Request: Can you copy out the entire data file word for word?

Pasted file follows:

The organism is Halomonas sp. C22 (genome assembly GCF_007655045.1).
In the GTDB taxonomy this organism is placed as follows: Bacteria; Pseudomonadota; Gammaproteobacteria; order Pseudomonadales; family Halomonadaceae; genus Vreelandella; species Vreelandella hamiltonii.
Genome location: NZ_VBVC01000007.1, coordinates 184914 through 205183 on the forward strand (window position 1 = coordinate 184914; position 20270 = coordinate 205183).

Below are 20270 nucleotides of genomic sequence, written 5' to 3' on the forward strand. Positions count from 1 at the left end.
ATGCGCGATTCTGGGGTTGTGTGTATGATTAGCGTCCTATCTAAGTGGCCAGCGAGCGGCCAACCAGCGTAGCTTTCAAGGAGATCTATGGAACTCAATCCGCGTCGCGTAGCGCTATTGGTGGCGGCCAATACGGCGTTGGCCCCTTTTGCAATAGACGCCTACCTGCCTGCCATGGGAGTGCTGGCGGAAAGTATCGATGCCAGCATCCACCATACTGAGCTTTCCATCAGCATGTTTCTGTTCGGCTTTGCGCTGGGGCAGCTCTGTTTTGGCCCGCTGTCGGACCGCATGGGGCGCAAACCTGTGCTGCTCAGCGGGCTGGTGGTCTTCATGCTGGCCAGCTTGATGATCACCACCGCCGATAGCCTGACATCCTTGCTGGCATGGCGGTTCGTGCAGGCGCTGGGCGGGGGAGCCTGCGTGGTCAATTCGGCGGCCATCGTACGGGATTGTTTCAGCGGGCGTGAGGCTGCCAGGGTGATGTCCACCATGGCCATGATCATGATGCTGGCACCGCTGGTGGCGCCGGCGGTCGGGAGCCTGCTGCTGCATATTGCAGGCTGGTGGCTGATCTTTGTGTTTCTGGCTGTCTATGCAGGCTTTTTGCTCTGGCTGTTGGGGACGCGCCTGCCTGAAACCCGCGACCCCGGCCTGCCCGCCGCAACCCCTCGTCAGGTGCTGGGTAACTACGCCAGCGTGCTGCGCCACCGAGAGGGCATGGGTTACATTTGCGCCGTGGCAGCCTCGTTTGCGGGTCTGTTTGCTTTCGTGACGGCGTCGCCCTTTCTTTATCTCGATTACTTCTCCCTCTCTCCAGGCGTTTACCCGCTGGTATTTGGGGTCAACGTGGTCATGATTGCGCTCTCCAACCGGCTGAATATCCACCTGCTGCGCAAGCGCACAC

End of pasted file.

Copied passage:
The organism is Halomonas sp. C22 (genome assembly GCF_007655045.1).
In the GTDB taxonomy this organism is placed as follows: Bacteria; Pseudomonadota; Gammaproteobacteria; order Pseudomonadales; family Halomonadaceae; genus Vreelandella; species Vreelandella hamiltonii.
Genome location: NZ_VBVC01000007.1, coordinates 184914 through 205183 on the forward strand (window position 1 = coordinate 184914; position 20270 = coordinate 205183).

Below are 20270 nucleotides of genomic sequence, written 5' to 3' on the forward strand. Positions count from 1 at the left end.
ATGCGCGATTCTGGGGTTGTGTGTATGATTAGCGTCCTATCTAAGTGGCCAGCGAGCGGCCAACCAGCGTAGCTTTCAAGGAGATCTATGGAACTCAATCCGCGTCGCGTAGCGCTATTGGTGGCGGCCAATACGGCGTTGGCCCCTTTTGCAATAGACGCCTACCTGCCTGCCATGGGAGTGCTGGCGGAAAGTATCGATGCCAGCATCCACCATACTGAGCTTTCCATCAGCATGTTTCTGTTCGGCTTTGCGCTGGGGCAGCTCTGTTTTGGCCCGCTGTCGGACCGCATGGGGCGCAAACCTGTGCTGCTCAGCGGGCTGGTGGTCTTCATGCTGGCCAGCTTGATGATCACCACCGCCGATAGCCTGACATCCTTGCTGGCATGGCGGTTCGTGCAGGCGCTGGGCGGGGGAGCCTGCGTGGTCAATTCGGCGGCCATCGTACGGGATTGTTTCAGCGGGCGTGAGGCTGCCAGGGTGATGTCCACCATGGCCATGATCATGATGCTGGCACCGCTGGTGGCGCCGGCGGTCGGGAGCCTGCTGCTGCATATTGCAGGCTGGTGGCTGATCTTTGTGTTTCTGGCTGTCTATGCAGGCTTTTTGCTCTGGCTGTTGGGGACGCGCCTGCCTGAAACCCGCGACCCCGGCCTGCCCGCCGCAACCCCTCGTCAGGTGCTGGGTAACTACGCCAGCGTGCTGCGCCACCGAGAGGGCATGGGTTACATTTGCGCCGTGGCAGCCTCGTTTGCGGGTCTGTTTGCTTTCGTGACGGCGTCGCCCTTTCTTTATCTCGATTACTTCTCCCTCTCTCCAGGCGTTTACCCGCTGGTATTTGGGGTCAACGTGGTCATGATTGCGCTCTCCAACCGGCTGAATATCCACCTGCTGCGCAAGCGCACAC